Sure enough, his face popped up in a few of the hashtag photos.
The pictures he showed me were from different angles but seemed to be taken around the same time.
What do you think it means? Btw I’m Eddie.
I’m Renee, and Idk this is crazy. Do you think there might be other people like us?
Sure enough an hour later four more people commented on my post with the same thing: they had been to the park on the same dates with their own family, but remembered nothing.
By yesterday afternoon I had gotten a total of 7 different users who claimed to have no recollection of their trip to the resort.
All of us decided to create a Discord and share our photos, to compare notes and figure this out. That’s when I noticed something…. disturbing.
7 people, sharing photos on the internet of a similar situation was odd enough. But the same photo again and again from different angles could only mean one thing.
These were taken by the same people in a short period of time.
And worse still, each photo had one thing in common that I had noticed the minute Eddie shared his with me: a tall pale skinned man standing in the background wearing a fedora and a gray suit. He was there in every photo, some were a little more blurry than others, but it was definitely the same guy.
I’m a little scared as to what to do next about all of this, but some in the group have decided to contact the police. I just want to know what happened to me during those five days. If anything else comes of it, I’ll be sure to update everyone. And if any of you have had similar experiences please don’t be afraid to share.
Something tells me that whoever is doing this, chose us for a reason.
UPDATE: I’ve noticed that several comments are mentioning that selfie sticks have been banned at Disney for quite some time. (This was my first trip so honestly didn’t know that.) it has me wondering if there might be some kind of illusion at play cause I talked to Ike about it and he recalled taking the picture a different way with a regular camera).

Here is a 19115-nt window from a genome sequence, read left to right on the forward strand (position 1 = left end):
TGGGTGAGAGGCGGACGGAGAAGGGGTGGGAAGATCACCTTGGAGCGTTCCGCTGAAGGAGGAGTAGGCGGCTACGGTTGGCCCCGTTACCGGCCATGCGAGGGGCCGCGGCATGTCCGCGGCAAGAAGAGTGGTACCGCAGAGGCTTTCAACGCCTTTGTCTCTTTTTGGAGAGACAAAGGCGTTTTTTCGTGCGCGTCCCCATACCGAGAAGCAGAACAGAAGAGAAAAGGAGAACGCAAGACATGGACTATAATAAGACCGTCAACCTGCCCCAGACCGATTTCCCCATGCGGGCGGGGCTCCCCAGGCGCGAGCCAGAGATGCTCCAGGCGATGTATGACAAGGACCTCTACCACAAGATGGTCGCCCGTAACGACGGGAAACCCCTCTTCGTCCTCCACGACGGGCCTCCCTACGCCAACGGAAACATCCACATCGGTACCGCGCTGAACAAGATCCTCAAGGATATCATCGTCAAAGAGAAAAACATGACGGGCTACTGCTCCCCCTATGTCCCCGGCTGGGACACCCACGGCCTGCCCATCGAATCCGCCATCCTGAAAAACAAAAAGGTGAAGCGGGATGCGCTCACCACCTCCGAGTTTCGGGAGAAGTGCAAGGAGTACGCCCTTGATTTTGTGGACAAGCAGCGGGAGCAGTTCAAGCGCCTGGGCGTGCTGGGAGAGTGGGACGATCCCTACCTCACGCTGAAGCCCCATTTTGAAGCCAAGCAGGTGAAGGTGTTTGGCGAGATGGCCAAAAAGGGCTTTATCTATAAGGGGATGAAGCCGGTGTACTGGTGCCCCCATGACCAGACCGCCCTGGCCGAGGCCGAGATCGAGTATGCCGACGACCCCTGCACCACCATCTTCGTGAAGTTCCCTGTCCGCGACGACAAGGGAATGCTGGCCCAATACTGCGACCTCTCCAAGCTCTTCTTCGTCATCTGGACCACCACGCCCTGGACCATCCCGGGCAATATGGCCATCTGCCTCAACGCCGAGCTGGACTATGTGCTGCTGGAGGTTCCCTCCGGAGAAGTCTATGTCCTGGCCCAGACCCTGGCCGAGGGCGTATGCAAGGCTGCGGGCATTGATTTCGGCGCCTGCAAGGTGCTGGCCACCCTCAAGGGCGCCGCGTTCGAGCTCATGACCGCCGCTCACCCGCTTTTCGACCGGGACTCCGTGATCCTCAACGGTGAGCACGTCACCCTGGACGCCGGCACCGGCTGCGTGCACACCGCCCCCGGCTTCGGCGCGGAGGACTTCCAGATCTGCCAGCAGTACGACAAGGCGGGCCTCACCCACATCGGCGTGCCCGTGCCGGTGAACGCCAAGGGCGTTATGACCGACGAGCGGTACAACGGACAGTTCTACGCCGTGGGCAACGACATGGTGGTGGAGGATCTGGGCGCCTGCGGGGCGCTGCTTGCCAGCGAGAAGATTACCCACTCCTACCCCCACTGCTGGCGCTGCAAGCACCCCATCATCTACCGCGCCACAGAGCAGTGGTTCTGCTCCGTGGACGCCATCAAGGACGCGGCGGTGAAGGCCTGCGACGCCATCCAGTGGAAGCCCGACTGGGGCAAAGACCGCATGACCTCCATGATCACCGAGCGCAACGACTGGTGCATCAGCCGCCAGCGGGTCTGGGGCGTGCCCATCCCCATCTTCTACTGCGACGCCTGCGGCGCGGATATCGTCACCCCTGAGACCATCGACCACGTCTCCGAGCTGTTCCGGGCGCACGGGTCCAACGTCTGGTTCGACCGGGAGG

Chapter Two: I Remember All of It.
It is unfortunate that the next words I say could be taken as untrue. Maybe it’s better that way. Nobody fucking listens, to me, anyway. Nobody believes half of the awful shit that I have been through.
But, after the recent post… This feels like the right forum to finally say this next line aloud.
My family was abducted by aliens in Disneyland.
You would be amazed by how quickly people have turned away from that concept. Like its crazy. Like I am crazy. And yet… there are approximately ten trillion planets in our galaxy. Three weeks ago, a twelve mile wide lake was discovered on Mars. Enceladus has a subsurface ocean, Europa is covered in ice, and Kepler-186f has been called an alien Earth; even without the advantage of sight. It just seems absurd that some would doubt the existence of extra-terrestrial life.
I have seen them. I remember them.
It rained the whole drive down to Disneyland. Dad drove. Mom sat in the front. Me and my six-year-old sister crammed in the back with a couple stale burgers and melted sodas. It was one of many miserable family road-trips. We had to keep the windows up to avoid dripping water… and the AC was broken. The stifling heat of the backseat joined forces with the nervous energy of my mother to create combustible arguments that erupted every, fucking, five minutes.
“That’s the exit! Shit, we missed it again! Turn down the music, Mark!”
Maybe that was the reason the trip took eleven hours instead of eight.
My father had this old Springsteen CD from the eighties. On each and every road trip; he bumped the bass well past the speaker capacity of our wood-paneled station wagon. He said the songs reminded him of home. When Dad was behind the wheel, with his CDs… he was in the zone. It was like the music gave him immunity to the constant bickering back and forth. I can still hear the track Born to Run imprinted on my wretched memory of what comes next.
By the time we got to the park in Anaheim, it was dark and close to closing time.
There were a few other families milling around the concession stands and water-logged benches. But, not many. I suspect that some of them may be the folks that have already come forward.
The windy weather and late hour was not on our side. At that time, most of the games and stations had already shut their gates. The dimmed lights and pounding rain gave the black streets of the park an ominous and depressing vibe. But Sidney insisted on one ride before we went back to the hotel for the night.